Congress moves to regulate credit cards
Lawmakers have been getting an earful from disgruntled consumers.
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She’s not alone. Some 93 percent of credit cards allow the issuer to raise the interest rate at any time, according to a survey by the Pew Charitable Trusts of more than 400 credit-card agreements by the top 12 issuers.Skip to next paragraph
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In another e-mail, Lori from Rockford, Mich., wrote that her credit card company raised her interest rate from 13 percent to 33 percent. “I e-mailed them and asked them why they were doing this -- that I had been an excellent customer -- and there was no reason for them to raise it. They told me not to take it personally,” she wrote.
Some 87 percent of cards allow the issuer to impose automatic penalty interest rate increases, even if the payment is not more than 30 days or more past due, according to the Pew survey. The median allowable increase was 27.99 percent per year.
“This has got to end,” said Senator Sanders, who is sponsoring an amendment to cap interest rates that credit card companies can charge consumers at 15 percent. In a separate measure, deputy majority leader Sen. Richard Durbin (D) of Illinois is proposing a cap of 36 percent.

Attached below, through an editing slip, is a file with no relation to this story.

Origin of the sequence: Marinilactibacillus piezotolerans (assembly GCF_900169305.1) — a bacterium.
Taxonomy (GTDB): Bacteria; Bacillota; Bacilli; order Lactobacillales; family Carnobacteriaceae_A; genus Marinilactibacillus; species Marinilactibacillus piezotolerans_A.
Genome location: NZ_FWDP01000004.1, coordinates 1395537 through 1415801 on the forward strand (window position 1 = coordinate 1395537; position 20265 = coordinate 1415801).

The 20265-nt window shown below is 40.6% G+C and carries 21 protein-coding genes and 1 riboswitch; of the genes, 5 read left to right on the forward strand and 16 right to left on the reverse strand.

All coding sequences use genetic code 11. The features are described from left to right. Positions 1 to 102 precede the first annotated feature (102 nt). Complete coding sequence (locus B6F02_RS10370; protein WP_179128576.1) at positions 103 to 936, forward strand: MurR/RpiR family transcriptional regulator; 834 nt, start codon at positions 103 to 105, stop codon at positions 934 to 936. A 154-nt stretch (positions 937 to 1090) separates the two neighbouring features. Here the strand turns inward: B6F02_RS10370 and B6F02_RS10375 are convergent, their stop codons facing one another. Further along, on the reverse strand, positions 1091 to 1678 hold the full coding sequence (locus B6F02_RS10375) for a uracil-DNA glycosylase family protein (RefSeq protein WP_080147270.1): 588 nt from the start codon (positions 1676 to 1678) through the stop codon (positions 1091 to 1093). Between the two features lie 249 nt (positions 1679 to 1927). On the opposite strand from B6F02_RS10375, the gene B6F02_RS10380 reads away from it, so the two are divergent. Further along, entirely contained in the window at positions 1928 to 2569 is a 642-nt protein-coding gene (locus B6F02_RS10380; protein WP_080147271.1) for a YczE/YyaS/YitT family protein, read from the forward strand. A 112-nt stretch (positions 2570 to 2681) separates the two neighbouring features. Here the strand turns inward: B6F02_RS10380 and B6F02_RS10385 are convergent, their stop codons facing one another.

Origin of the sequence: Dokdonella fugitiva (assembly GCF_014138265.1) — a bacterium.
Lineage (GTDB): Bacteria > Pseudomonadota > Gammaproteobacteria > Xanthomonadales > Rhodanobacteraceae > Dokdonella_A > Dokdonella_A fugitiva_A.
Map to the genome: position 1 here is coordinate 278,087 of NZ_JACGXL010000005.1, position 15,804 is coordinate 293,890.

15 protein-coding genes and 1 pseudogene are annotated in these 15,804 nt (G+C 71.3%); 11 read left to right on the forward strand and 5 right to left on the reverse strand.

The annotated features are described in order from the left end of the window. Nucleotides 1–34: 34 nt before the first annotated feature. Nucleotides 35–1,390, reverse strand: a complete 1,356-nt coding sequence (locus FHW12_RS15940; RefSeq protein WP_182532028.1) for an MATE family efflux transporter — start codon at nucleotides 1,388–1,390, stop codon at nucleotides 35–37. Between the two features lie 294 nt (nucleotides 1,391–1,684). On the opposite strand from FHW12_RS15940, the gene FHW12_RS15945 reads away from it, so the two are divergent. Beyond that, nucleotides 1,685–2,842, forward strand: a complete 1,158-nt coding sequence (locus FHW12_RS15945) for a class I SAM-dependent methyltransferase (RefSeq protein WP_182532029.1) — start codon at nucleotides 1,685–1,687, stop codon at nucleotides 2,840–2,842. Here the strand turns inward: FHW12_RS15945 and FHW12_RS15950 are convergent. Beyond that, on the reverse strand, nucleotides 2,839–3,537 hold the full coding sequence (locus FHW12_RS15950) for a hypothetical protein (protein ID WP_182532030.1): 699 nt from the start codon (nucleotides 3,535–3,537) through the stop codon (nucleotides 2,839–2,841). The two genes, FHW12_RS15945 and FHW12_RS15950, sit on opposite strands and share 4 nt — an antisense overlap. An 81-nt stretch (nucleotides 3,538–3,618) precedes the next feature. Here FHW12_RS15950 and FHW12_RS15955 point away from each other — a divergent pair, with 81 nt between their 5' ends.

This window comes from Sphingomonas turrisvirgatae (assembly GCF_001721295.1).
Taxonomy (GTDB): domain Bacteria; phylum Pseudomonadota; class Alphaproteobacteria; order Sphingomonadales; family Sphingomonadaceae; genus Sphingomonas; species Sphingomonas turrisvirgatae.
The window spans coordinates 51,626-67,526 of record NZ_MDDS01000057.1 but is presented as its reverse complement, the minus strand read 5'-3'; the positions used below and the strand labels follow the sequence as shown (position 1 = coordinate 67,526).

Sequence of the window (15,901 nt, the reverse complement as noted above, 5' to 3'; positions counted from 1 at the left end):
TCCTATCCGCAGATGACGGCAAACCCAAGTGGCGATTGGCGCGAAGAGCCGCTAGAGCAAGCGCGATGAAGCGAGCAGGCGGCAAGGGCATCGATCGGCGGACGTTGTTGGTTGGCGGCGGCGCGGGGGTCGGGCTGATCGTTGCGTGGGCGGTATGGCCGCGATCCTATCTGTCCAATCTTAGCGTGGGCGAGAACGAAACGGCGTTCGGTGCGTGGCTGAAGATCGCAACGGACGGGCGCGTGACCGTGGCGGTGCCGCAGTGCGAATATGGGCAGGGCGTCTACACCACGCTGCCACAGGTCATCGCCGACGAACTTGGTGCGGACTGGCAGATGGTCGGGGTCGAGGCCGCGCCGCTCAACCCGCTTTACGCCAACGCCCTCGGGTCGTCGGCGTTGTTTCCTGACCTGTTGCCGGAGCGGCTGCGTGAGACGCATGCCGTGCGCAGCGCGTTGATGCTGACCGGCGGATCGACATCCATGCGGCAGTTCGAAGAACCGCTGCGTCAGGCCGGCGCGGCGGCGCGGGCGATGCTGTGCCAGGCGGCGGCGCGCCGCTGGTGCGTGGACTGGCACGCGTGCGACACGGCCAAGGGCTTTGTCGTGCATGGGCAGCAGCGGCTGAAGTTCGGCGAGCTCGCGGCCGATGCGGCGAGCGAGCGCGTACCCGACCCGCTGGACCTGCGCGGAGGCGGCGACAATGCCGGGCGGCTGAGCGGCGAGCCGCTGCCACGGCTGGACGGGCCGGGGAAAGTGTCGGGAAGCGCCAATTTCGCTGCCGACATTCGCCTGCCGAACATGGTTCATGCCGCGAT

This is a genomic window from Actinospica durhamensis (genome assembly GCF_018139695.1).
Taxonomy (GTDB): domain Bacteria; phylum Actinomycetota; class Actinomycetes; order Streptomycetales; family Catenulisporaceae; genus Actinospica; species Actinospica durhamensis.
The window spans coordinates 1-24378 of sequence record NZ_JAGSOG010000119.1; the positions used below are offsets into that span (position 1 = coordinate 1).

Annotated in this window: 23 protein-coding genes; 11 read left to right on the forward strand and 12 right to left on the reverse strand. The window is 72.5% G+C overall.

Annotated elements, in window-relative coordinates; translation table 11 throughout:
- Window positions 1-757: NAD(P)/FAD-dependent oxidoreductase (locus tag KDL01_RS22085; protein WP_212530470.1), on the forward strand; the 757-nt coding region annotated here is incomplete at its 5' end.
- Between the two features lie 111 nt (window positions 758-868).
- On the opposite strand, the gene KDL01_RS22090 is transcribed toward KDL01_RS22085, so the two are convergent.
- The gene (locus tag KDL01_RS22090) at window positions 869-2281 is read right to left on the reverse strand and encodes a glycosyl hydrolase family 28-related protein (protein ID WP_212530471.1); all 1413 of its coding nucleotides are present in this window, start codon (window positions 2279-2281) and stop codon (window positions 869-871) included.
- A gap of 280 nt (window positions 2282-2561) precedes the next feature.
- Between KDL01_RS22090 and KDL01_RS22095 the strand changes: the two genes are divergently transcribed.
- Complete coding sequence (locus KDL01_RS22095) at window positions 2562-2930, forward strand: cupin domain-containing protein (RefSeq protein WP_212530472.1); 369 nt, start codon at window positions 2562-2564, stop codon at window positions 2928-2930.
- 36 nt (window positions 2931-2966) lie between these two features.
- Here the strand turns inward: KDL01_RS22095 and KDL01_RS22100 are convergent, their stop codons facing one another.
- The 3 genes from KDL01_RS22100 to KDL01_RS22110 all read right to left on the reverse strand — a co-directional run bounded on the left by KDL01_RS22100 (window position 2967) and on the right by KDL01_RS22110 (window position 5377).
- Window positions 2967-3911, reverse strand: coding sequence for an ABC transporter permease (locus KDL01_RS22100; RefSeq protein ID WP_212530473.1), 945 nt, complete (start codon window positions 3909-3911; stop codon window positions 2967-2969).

Republicans are rallying opposition to such a measure.
The bipartisan agreement involved a key compromise over risk pricing, says Sen. Richard Shelby (R) of Alabama, the top Republican on the Senate Banking Committee. The original Senate draft bill would have prohibited card issuers from using risk profiles in setting rates and terms.
“The Dodd-Shelby amendment allows card issuers to price risk but requires that they consider both positive and negative changes in the consumer’s risk profile when setting rates and terms. This means that consumers will pay more when their credit risk goes up and can have their rates reduced when it goes down,” said Senator Shelby in a floor statement on Tuesday.
The Senate proposal requires credit-card companies to carry out reforms within nine months. The House bill sets a deadline of July 2010 or a year after passage of the bill, whichever comes first.
Consumer groups are urging a faster timetable for reform.
“Reforms should be put into place as quickly as possible,” says David Butler, a spokesman for the Consumers Union. “While the Fed has come out with some very good rules, we’ve heard complaints from all over the country that some companies are taking their last hits,” he says.